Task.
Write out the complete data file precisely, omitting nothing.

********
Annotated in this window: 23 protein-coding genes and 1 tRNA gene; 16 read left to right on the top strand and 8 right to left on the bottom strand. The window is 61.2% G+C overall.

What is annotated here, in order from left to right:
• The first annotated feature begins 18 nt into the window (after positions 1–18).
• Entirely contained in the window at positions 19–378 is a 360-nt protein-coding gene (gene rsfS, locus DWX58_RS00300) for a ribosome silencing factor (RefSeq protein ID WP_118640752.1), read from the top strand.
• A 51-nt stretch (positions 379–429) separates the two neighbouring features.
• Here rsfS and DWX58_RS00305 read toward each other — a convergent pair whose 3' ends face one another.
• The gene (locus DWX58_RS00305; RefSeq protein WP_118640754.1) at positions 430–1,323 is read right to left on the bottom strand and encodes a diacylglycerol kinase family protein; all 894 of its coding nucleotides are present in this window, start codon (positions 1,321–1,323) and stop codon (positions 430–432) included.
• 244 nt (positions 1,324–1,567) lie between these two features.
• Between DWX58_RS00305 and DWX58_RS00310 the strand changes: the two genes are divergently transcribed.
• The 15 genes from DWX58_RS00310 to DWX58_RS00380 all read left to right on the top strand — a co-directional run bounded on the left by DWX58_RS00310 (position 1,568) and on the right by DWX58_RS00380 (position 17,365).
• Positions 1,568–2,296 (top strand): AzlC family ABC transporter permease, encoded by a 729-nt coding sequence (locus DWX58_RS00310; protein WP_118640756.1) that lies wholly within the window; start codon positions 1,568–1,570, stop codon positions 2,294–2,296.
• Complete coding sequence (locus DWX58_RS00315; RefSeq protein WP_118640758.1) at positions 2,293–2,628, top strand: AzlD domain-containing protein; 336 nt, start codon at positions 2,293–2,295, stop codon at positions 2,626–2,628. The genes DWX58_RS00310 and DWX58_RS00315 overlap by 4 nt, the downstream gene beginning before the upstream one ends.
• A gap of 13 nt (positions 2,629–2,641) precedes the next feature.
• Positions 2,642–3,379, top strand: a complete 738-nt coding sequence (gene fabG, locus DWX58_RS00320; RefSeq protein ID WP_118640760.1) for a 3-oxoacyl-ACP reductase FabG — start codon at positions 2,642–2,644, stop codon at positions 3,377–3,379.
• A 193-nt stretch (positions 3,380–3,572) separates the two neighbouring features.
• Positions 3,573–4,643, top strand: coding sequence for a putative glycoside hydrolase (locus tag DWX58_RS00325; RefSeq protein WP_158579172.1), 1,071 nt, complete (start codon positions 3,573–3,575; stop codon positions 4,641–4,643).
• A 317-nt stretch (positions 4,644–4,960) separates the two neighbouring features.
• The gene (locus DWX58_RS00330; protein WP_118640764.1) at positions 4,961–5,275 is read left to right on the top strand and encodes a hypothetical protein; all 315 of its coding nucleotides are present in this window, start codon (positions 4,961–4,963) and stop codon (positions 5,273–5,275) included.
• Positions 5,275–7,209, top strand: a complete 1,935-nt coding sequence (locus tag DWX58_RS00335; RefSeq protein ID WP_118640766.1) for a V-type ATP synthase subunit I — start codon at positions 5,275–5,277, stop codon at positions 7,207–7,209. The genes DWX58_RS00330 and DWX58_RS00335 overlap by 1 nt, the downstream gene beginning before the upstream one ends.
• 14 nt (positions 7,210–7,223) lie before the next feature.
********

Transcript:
Annotated in this window: 23 protein-coding genes and 1 tRNA gene; 16 read left to right on the top strand and 8 right to left on the bottom strand. The window is 61.2% G+C overall.

What is annotated here, in order from left to right:
• The first annotated feature begins 18 nt into the window (after positions 1–18).
• Entirely contained in the window at positions 19–378 is a 360-nt protein-coding gene (gene rsfS, locus DWX58_RS00300) for a ribosome silencing factor (RefSeq protein ID WP_118640752.1), read from the top strand.
• A 51-nt stretch (positions 379–429) separates the two neighbouring features.
• Here rsfS and DWX58_RS00305 read toward each other — a convergent pair whose 3' ends face one another.
• The gene (locus DWX58_RS00305; RefSeq protein WP_118640754.1) at positions 430–1,323 is read right to left on the bottom strand and encodes a diacylglycerol kinase family protein; all 894 of its coding nucleotides are present in this window, start codon (positions 1,321–1,323) and stop codon (positions 430–432) included.
• 244 nt (positions 1,324–1,567) lie between these two features.
• Between DWX58_RS00305 and DWX58_RS00310 the strand changes: the two genes are divergently transcribed.
• The 15 genes from DWX58_RS00310 to DWX58_RS00380 all read left to right on the top strand — a co-directional run bounded on the left by DWX58_RS00310 (position 1,568) and on the right by DWX58_RS00380 (position 17,365).
• Positions 1,568–2,296 (top strand): AzlC family ABC transporter permease, encoded by a 729-nt coding sequence (locus DWX58_RS00310; protein WP_118640756.1) that lies wholly within the window; start codon positions 1,568–1,570, stop codon positions 2,294–2,296.
• Complete coding sequence (locus DWX58_RS00315; RefSeq protein WP_118640758.1) at positions 2,293–2,628, top strand: AzlD domain-containing protein; 336 nt, start codon at positions 2,293–2,295, stop codon at positions 2,626–2,628. The genes DWX58_RS00310 and DWX58_RS00315 overlap by 4 nt, the downstream gene beginning before the upstream one ends.
• A gap of 13 nt (positions 2,629–2,641) precedes the next feature.
• Positions 2,642–3,379, top strand: a complete 738-nt coding sequence (gene fabG, locus DWX58_RS00320; RefSeq protein ID WP_118640760.1) for a 3-oxoacyl-ACP reductase FabG — start codon at positions 2,642–2,644, stop codon at positions 3,377–3,379.
• A 193-nt stretch (positions 3,380–3,572) separates the two neighbouring features.
• Positions 3,573–4,643, top strand: coding sequence for a putative glycoside hydrolase (locus tag DWX58_RS00325; RefSeq protein WP_158579172.1), 1,071 nt, complete (start codon positions 3,573–3,575; stop codon positions 4,641–4,643).
• A 317-nt stretch (positions 4,644–4,960) separates the two neighbouring features.
• The gene (locus DWX58_RS00330; protein WP_118640764.1) at positions 4,961–5,275 is read left to right on the top strand and encodes a hypothetical protein; all 315 of its coding nucleotides are present in this window, start codon (positions 4,961–4,963) and stop codon (positions 5,273–5,275) included.
• Positions 5,275–7,209, top strand: a complete 1,935-nt coding sequence (locus tag DWX58_RS00335; RefSeq protein ID WP_118640766.1) for a V-type ATP synthase subunit I — start codon at positions 5,275–5,277, stop codon at positions 7,207–7,209. The genes DWX58_RS00330 and DWX58_RS00335 overlap by 1 nt, the downstream gene beginning before the upstream one ends.
• 14 nt (positions 7,210–7,223) lie before the next feature.